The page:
Part of what makes the screenplay work so well is the contempt of remakes, or at least the many awful remakes out there. In a fourth film, that’s sort of confident. This is not a remake, obviously, of the original, just a continuation of the story concerning Sidney Prescott (Campbell). But still, much of what they satirise in terms of remakes – mainly through snappy dialogue from Charlie (Culkin), Kirby (Panettiere), Robbie (Knudsen) – could be aimed at sequels, and definitely at sequels a little ways down the line.
Regardless, Williamson forges on with what made the first two films really impressive, that self-deprecating, self-referential style. It’s not all satire, though. We go back to the original by way of some Ghostface killing. Such as when Kirby watches Charlie from behind a glass door as he’s tied to a chair, just as Drew Barrymore’s character watched her boyfriend in Scream. Poor Kirby’s even subjected to another scary movie game. In other films this could feel cheese-filled to the brim. In the hands of Craven and Williamson, the scene comes off genuinely tense and, ultimately, horrific.
The biggest thing I love, story-wise, is that the Maureen Prescott’s been buried; pardon the pun. There’s no stretch, as in Scream 3 at times, to try attaching her character to the motive of the killers. Rather this story puts Sidney in the spotlight, even her family, cousin Jill (Roberts) and aunt Kate (McDonnell) get dragged into the terror. Whereas Sidney’s always been the main character, technically in that spotlight, the focus of the series in terms of why the murders were happening was Maureen. This entry in the series shifts focus wholly onto Sidney, which is, for her, unfortunately tragic.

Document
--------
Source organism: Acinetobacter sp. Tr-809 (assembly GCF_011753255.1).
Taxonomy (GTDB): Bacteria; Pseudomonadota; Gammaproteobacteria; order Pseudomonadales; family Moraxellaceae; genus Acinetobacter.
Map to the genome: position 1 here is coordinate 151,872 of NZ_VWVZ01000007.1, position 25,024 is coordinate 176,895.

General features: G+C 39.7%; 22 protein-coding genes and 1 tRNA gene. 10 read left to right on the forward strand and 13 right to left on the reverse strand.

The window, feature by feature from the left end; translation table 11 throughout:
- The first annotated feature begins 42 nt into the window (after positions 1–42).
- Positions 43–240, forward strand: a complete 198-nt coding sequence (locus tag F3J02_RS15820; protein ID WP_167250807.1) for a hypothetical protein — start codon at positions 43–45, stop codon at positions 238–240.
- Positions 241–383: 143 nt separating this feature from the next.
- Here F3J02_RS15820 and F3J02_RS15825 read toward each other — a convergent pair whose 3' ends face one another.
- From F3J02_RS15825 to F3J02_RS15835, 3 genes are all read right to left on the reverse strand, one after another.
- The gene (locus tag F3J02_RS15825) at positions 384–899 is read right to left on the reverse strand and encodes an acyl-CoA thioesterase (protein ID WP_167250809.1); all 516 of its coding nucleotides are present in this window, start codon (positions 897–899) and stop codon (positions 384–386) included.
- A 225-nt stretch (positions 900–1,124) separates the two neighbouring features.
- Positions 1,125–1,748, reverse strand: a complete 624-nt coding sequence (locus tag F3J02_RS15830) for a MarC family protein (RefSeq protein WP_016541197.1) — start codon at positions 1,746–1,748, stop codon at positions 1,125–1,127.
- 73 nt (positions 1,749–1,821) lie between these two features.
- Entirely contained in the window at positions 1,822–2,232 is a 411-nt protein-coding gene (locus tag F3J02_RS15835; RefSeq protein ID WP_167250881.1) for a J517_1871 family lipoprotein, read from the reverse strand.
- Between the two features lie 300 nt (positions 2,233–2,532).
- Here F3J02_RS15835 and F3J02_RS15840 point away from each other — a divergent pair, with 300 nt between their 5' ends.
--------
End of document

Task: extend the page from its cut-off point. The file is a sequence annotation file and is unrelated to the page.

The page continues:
Effectively, Williamson’s screenplay gets back to the interesting motives of the first two films. The motives have evolved, as have the killers. Here, the killers speak to the modern murder explanation of how the lust for fame can drive unstable people to untold, utterly insane lengths. Media begets the sick mind, in that a quest for fame can become out of control when celebrity is literally but a stab away. More relevant as of my writing in 2017 than even when it came out in 2011.
Scream 4 is a whole lot of fun, and holds its share of gruesomeness. Sidney has become like her mother in a way, as once Maureen loomed over Sidney and Woodsboro, but now her daughter looms over everyone. The terror she experienced at the hands of the various Ghostface killers encompassed a further generation of her family, creating all new dynamics, and in turn a new set of killers.
The callbacks to Scream are done so well, switching up situations and characters, self-parodying and being critical of sequels and remakes even when Craven himself has produced remakes. It’s just an example of why the first movie worked, why the second was also a powerhouse. Testament to the wonderful teamwork of Craven and Williamson. The willingness of this slasher franchise to be simultaneously satirical and also deadly serious from one moment to the next is a big part of why the movies have succeeded. A huge part of why I’ll always love them, and why Craven was a master.